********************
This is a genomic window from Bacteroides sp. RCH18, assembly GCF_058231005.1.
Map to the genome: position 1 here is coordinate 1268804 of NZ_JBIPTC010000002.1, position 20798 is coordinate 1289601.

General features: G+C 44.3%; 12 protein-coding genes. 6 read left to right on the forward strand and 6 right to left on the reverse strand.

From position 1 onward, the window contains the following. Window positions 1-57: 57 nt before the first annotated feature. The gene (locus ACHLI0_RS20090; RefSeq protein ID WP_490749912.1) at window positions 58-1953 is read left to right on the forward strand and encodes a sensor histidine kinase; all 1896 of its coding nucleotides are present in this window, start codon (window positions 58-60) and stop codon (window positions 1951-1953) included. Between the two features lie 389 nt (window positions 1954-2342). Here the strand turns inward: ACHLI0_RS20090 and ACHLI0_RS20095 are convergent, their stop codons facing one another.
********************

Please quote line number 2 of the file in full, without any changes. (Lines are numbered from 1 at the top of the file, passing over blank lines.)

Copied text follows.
Map to the genome: position 1 here is coordinate 1268804 of NZ_JBIPTC010000002.1, position 20798 is coordinate 1289601.